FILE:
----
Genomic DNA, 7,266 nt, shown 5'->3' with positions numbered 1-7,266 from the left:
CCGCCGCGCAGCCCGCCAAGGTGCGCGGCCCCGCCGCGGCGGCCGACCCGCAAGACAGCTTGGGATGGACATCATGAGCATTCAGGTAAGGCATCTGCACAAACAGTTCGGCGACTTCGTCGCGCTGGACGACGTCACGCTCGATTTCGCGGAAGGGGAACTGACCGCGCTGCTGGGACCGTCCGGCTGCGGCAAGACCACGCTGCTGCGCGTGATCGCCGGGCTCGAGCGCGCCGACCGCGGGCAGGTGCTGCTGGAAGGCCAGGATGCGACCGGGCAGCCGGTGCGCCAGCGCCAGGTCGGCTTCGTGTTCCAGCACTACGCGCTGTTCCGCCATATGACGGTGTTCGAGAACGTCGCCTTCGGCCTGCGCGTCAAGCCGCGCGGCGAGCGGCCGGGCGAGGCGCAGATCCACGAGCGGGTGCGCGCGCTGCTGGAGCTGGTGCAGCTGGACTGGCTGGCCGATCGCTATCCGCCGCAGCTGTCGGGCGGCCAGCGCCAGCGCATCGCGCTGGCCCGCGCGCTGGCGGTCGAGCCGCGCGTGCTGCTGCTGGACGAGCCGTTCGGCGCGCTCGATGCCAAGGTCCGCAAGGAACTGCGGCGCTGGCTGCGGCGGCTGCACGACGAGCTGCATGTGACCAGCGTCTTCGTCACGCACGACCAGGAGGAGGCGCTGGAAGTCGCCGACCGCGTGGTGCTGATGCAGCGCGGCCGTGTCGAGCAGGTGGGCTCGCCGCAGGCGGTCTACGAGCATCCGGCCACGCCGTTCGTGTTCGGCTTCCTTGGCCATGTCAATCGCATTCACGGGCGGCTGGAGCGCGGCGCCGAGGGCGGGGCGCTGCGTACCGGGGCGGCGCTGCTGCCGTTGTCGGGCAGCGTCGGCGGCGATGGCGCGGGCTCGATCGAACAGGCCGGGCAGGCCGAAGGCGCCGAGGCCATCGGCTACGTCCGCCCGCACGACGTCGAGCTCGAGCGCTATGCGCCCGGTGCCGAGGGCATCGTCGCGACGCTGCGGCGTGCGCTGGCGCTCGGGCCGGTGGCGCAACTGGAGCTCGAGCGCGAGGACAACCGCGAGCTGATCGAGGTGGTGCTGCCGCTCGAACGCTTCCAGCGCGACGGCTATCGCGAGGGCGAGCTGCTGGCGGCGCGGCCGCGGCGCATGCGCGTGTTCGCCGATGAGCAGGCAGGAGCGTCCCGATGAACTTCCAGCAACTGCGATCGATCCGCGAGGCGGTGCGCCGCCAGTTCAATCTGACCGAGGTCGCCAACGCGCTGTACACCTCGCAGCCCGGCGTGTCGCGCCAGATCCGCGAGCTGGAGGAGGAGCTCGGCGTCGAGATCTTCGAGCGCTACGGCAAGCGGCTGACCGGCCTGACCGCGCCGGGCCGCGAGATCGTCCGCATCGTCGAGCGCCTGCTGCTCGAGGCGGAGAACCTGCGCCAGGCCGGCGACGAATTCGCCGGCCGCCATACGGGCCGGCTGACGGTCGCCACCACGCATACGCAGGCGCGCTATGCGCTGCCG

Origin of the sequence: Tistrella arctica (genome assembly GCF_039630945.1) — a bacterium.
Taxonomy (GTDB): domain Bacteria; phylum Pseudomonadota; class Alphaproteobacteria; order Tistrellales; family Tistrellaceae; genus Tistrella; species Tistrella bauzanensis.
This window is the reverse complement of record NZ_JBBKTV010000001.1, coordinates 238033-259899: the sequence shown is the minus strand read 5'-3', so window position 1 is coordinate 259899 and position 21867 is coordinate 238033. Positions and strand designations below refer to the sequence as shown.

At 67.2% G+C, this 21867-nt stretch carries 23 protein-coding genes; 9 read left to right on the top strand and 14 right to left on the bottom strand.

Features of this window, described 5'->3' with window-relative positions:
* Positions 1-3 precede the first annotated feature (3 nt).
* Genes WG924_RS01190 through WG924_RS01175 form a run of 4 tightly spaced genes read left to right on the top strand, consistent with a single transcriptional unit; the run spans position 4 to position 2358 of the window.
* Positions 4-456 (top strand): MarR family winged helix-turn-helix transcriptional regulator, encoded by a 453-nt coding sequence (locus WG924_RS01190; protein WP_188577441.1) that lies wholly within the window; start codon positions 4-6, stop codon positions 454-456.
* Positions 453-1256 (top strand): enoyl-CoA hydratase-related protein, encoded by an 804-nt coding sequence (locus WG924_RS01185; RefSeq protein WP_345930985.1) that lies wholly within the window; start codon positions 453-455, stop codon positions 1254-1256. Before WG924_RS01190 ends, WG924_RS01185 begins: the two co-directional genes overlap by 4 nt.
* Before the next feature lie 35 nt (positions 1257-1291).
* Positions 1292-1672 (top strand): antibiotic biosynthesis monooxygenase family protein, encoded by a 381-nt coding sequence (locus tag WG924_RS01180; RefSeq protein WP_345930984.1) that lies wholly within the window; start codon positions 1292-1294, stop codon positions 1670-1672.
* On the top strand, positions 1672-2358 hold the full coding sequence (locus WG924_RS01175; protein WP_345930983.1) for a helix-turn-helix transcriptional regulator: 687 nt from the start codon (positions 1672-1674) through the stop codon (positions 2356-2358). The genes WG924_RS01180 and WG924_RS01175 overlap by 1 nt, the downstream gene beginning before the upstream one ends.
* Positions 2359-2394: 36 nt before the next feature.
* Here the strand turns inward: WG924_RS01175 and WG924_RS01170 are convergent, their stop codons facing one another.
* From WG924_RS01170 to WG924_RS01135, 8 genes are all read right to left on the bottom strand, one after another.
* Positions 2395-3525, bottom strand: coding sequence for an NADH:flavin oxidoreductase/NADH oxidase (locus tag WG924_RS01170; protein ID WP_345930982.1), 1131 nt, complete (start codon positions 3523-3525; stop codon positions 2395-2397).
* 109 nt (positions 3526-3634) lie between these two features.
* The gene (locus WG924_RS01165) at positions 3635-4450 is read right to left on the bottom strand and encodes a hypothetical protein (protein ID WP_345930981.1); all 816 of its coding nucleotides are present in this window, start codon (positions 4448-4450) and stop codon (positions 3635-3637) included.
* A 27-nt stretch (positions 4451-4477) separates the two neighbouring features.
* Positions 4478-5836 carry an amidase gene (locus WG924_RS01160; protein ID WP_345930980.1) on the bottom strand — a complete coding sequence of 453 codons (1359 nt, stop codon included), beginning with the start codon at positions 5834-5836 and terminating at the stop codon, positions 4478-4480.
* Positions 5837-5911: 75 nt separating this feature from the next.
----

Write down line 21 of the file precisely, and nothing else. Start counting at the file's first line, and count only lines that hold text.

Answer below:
* A 27-nt stretch (positions 4451-4477) separates the two neighbouring features.